Part Two: Revising Your Answers to the Previous Exercise

Now, carefully read the Bill of Rights. This part of the exercise gives you an opportunity to reconsider some of your ideas about the Bill of Rights. Revise your answers to the previous questions in light of what you learn. Follow these two steps:

1. Find at least three rights in the Bill of Rights that you did not list in response to Question Two of Part One. What seem to be the purposes of these rights?

2. Review your answers to the other questions in Part One and make any changes or additions to them that you think should be made.

What do you know about the rights and responsibilities of citizenship?

The primary purpose of this text is not to fill your head with facts about American history and government. Knowledge of these facts is important but only inasmuch as it deepens your understanding of the American constitutional system and its development. That deeper understanding is the primary purpose of this text.

Critical Thinking Exercise 4 Analyzing the Pledge of Allegiance

For many Americans the most familiar expression of citizenship is reciting the Pledge of Allegiance. The Pledge is something you probably have recited countless times and know by heart:

"I pledge allegiance to the flag of the United States of America and to the republic for which it stands, one nation, under God, indivisible, with liberty and justice for all."

The original draft of the Pledge of Allegiance was written in 1892 by Francis Bellamy, under the supervision of James B. Upham, as part of the 400th anniversary celebration of Columbus's first voyage to the New World. The phrase "under God" was added to the Pledge of Allegiance by act of Congress in 1954. Respond to the following questions:

1. What is involved in pledging allegiance? What does allegiance mean? What does taking the Pledge say about your relationship to our government?

2. Why do we pledge allegiance to the American flag? Why not to the president of the United States, our members of Congress, or the justices of the Supreme Court?

3. Do we have the right to withhold our allegiance? What would be the consequences of doing so?

4. If you were born in the United States, when and how do you decide to be an American citizen? If you were not born an American citizen, how do you become one? How is a citizen different from someone else living in this country?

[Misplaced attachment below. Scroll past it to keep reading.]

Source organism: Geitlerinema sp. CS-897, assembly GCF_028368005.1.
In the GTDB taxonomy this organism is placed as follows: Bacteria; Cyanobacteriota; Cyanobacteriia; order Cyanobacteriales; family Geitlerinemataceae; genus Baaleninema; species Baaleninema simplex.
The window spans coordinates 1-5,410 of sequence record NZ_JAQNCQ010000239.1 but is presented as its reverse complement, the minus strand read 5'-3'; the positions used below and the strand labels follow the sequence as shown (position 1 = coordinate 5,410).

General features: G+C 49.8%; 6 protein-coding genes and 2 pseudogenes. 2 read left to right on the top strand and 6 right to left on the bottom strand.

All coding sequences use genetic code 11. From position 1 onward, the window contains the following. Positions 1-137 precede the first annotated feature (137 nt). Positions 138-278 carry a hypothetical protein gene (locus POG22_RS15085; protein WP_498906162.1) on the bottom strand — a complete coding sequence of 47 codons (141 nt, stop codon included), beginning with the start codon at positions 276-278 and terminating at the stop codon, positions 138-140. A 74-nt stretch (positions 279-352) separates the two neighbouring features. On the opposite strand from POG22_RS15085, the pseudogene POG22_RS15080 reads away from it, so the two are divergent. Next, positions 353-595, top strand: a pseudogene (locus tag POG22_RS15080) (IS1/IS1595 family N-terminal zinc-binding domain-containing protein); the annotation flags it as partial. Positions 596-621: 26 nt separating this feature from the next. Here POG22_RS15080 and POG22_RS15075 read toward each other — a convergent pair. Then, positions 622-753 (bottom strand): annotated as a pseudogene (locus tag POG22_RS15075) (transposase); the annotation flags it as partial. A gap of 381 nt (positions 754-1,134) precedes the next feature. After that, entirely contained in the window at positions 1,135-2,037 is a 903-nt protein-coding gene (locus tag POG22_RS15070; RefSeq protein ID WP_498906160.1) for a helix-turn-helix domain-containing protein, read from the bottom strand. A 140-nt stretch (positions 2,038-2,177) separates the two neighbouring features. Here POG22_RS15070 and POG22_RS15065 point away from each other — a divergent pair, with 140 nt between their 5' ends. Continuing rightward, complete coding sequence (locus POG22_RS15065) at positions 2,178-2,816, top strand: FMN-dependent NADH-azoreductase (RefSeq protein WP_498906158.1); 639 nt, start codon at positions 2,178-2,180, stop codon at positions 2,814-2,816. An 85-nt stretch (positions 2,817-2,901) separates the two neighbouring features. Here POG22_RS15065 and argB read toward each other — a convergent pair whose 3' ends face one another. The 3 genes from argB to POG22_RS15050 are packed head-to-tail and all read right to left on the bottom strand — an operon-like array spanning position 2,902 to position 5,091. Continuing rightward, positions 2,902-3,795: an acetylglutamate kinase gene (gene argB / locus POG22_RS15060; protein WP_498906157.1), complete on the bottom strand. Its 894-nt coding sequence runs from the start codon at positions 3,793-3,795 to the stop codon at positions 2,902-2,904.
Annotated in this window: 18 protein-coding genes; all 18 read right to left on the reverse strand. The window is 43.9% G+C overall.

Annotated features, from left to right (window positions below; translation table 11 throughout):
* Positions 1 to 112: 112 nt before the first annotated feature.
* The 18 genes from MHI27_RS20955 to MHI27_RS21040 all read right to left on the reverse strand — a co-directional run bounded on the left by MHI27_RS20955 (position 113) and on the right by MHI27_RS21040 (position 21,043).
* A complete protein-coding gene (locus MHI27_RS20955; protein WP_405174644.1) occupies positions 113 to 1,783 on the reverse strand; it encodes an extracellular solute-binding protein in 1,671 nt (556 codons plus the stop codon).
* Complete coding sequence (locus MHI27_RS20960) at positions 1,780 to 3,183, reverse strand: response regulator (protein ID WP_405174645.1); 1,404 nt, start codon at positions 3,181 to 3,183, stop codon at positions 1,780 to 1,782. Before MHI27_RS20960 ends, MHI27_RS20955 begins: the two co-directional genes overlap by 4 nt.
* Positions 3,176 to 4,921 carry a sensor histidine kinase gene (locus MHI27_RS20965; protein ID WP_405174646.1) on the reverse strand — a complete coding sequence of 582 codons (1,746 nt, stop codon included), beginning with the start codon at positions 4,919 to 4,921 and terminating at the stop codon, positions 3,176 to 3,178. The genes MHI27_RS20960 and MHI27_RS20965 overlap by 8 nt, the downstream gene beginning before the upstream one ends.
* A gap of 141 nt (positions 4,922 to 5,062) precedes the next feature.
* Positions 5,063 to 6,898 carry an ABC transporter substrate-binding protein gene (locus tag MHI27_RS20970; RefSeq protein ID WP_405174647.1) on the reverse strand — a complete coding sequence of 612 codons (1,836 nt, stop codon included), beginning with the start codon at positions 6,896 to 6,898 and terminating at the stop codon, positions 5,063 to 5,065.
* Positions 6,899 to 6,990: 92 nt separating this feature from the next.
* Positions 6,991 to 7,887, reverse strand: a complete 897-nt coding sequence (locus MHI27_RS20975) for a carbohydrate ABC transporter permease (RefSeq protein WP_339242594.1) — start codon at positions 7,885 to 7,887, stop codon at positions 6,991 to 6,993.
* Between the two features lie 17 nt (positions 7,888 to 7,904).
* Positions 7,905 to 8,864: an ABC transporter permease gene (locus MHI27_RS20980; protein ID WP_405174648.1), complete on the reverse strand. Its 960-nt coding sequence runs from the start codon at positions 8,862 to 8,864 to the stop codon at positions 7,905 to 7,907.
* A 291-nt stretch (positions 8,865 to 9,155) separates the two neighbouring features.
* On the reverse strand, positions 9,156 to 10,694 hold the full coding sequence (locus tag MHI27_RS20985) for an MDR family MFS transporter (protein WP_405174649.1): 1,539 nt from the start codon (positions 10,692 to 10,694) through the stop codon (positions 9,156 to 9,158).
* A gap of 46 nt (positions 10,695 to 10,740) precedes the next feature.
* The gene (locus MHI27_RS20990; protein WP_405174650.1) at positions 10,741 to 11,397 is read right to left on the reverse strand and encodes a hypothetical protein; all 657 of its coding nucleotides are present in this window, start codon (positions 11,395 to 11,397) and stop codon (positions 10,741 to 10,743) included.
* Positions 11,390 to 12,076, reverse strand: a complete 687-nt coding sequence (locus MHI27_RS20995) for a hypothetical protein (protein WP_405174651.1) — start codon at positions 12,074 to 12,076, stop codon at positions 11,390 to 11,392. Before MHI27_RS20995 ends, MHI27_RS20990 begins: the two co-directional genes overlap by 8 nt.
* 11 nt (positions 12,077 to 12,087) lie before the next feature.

5. What is a republic? Does the Pledge define what that word means? How does a republic differ from a democracy? Where can the most important protections of rights be found?

The existence of a written constitution or a bill of rights does not mean that citizens actually have the rights those documents contain. Nor does the existence of laws passed by our federal, state, and local governments guarantee that citizens actually will receive the rights that those laws are supposed to protect.

Some people who have observed violations of individual rights in our own society argue that the most important protection of rights lies in the hearts and minds of ordinary citizens. The following exercise allows you to evaluate this argument.

Critical Thinking Exercise 5 Analyzing Judge Hand's Statement

In 1941 a great American jurist, Learned Hand (1872-1961), delivered an address at Yale University. In 1944 he gave a speech in New York City, titled "The Spirit of Liberty," restating his original remarks:

"I often wonder whether we do not rest our hopes too much upon constitutions, upon laws and courts. These are false hopes; believe me, these are false hopes. Liberty lies in the hearts of men; when it dies there, no constitution, no law, no court can save it; no constitution, no law, no court can even do much to help it. While it lies there it needs no constitution, no law, no court to save it."

Consider Judge Hand's statement by responding to the following questions:

1. What are the major points in Judge Hand's argument?

2. What responsibilities of citizenship are implied by his position?

3. Do you agree with Judge Hand's position? Explain your answer.

4. In view of Judge Hand's statement about where liberty lies, do you think that constitutions and bills of rights are unnecessary? Explain your position. Keep notes of your answers to the questions raised in the five preceding Critical Thinking Exercises. Compare them with what you learn in the rest of the lessons of the We the People text.